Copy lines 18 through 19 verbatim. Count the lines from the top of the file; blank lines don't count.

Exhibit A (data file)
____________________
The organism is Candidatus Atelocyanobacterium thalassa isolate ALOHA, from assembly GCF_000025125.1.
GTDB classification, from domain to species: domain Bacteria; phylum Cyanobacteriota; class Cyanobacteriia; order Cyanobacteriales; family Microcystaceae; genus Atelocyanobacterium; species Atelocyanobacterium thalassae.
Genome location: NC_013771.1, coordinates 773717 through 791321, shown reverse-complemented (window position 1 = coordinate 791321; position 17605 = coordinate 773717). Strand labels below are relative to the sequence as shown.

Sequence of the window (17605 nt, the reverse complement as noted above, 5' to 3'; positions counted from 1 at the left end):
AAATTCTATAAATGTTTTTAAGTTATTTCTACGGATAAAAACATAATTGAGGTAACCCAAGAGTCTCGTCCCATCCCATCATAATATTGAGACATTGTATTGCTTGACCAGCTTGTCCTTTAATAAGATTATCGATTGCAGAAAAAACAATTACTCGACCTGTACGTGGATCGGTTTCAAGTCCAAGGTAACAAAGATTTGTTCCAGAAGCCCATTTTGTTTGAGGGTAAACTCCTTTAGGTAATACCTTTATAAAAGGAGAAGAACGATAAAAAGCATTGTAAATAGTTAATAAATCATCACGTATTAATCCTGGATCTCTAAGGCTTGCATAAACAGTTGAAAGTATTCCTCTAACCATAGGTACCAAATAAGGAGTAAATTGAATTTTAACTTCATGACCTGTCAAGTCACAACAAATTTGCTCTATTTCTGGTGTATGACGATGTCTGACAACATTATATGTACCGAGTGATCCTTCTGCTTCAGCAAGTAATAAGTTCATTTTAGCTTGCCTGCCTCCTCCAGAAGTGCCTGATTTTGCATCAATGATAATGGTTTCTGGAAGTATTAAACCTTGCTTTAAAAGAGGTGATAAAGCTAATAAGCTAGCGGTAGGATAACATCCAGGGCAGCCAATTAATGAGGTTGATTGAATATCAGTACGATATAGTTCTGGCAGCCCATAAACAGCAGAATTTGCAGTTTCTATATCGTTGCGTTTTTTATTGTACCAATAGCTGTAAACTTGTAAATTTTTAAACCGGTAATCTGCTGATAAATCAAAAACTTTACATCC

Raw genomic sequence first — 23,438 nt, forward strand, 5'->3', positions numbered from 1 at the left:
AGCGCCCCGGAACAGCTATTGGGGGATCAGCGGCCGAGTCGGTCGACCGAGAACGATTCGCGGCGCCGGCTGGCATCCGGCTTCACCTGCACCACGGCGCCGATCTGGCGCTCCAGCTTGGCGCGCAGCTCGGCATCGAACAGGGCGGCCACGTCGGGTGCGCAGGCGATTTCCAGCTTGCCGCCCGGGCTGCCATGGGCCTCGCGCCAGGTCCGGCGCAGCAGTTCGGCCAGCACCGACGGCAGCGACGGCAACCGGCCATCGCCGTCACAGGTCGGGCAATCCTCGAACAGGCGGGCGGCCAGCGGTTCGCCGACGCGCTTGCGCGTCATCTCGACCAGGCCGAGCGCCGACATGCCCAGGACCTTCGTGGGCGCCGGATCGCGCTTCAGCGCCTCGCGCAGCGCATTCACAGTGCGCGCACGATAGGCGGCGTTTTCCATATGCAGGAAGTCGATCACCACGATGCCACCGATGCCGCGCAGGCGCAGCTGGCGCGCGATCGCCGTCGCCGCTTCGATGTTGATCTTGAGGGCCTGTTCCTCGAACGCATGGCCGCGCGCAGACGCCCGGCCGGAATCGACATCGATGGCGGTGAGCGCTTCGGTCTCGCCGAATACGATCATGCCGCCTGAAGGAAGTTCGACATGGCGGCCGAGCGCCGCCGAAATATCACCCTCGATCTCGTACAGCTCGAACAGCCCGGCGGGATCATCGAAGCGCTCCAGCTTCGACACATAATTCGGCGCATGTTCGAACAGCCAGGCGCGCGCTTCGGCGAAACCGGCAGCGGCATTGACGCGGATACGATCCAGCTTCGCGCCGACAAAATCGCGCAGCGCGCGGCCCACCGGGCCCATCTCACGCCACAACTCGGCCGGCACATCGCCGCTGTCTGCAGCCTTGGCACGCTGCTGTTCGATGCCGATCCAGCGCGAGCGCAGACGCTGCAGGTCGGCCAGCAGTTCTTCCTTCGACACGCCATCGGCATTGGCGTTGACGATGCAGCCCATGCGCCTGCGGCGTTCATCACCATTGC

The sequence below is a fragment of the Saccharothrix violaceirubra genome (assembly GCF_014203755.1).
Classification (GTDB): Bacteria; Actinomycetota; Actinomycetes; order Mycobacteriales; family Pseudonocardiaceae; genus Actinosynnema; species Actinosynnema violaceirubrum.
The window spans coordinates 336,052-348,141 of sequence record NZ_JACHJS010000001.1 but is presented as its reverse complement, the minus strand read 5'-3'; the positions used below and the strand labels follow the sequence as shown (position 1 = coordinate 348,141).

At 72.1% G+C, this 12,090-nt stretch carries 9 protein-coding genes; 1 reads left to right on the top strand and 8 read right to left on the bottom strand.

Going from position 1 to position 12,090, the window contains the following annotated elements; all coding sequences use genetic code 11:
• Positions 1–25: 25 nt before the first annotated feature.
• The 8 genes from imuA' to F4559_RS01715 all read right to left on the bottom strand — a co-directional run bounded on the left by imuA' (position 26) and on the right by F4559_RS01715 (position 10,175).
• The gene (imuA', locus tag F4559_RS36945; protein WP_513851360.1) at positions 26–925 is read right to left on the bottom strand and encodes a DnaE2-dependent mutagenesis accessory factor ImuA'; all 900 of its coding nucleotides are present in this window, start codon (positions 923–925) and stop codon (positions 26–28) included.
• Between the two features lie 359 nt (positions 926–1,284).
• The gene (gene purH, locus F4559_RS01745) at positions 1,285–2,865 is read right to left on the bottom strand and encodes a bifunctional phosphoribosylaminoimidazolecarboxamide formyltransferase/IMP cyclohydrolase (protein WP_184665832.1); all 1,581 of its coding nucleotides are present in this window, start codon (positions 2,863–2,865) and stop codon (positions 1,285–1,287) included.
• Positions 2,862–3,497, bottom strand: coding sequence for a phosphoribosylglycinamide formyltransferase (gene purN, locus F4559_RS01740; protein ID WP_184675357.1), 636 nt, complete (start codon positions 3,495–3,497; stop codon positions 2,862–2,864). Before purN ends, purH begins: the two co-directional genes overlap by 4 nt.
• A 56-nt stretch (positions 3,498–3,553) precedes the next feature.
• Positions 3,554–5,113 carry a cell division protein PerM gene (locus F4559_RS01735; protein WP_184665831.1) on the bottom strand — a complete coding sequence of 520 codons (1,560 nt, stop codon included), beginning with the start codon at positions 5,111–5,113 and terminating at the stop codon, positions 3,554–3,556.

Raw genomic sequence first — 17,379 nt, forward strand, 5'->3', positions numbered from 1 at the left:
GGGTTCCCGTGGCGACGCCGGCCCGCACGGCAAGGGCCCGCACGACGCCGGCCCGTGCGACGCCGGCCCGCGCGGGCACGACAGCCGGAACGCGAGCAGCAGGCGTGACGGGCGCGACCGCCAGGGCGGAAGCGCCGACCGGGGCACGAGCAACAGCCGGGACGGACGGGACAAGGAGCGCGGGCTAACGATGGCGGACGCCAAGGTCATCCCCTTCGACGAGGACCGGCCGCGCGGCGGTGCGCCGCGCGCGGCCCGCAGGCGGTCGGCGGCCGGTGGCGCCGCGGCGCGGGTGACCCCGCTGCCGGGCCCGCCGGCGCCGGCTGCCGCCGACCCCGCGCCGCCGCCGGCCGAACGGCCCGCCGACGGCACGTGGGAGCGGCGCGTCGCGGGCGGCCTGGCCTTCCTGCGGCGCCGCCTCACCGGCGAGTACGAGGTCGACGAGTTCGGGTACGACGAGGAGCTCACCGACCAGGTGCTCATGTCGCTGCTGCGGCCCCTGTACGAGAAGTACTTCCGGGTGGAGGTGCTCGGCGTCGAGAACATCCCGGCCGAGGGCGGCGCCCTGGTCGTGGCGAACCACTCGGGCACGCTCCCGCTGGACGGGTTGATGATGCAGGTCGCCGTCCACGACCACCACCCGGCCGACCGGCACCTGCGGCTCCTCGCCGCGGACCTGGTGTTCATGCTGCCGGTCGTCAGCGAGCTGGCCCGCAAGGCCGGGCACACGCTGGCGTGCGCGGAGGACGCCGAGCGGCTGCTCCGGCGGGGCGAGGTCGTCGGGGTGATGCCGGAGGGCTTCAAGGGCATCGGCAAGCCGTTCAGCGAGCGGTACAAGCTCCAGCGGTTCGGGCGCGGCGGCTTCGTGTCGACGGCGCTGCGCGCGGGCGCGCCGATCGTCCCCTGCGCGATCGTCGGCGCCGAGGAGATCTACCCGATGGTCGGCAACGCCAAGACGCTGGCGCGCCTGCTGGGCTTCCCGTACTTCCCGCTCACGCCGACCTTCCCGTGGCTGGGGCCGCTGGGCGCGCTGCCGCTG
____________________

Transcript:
• Positions 2,862–3,497, bottom strand: coding sequence for a phosphoribosylglycinamide formyltransferase (gene purN, locus F4559_RS01740; protein ID WP_184675357.1), 636 nt, complete (start codon positions 3,495–3,497; stop codon positions 2,862–2,864). Before purN ends, purH begins: the two co-directional genes overlap by 4 nt.
• A 56-nt stretch (positions 3,498–3,553) precedes the next feature.